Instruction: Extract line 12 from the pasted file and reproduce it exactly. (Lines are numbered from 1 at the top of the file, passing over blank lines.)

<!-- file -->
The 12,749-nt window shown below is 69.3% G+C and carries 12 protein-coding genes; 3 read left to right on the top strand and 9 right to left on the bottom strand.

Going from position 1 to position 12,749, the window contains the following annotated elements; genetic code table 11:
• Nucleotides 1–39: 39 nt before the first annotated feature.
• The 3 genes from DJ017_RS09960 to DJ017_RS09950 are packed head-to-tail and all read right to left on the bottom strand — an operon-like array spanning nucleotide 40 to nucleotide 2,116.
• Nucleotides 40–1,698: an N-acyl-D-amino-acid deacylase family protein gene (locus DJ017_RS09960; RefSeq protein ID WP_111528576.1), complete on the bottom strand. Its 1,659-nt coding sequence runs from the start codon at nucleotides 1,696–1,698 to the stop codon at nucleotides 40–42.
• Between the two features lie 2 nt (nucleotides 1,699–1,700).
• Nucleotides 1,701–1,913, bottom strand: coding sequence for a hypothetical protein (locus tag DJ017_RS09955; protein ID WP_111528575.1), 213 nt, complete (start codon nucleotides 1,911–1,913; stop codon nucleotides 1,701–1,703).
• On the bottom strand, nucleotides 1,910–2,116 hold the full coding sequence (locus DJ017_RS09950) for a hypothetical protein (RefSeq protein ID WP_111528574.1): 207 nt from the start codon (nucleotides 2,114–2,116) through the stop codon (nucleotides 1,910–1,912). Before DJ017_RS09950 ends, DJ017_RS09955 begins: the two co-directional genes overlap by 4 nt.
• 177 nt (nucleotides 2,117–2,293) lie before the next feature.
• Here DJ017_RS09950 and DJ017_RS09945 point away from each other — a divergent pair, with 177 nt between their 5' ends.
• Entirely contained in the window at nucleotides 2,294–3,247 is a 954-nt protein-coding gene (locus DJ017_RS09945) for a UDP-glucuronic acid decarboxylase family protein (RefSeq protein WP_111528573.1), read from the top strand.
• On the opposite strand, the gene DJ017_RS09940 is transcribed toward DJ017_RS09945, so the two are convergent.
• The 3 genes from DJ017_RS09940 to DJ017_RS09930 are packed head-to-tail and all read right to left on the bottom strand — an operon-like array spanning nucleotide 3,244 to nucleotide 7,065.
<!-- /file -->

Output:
• On the opposite strand, the gene DJ017_RS09940 is transcribed toward DJ017_RS09945, so the two are convergent.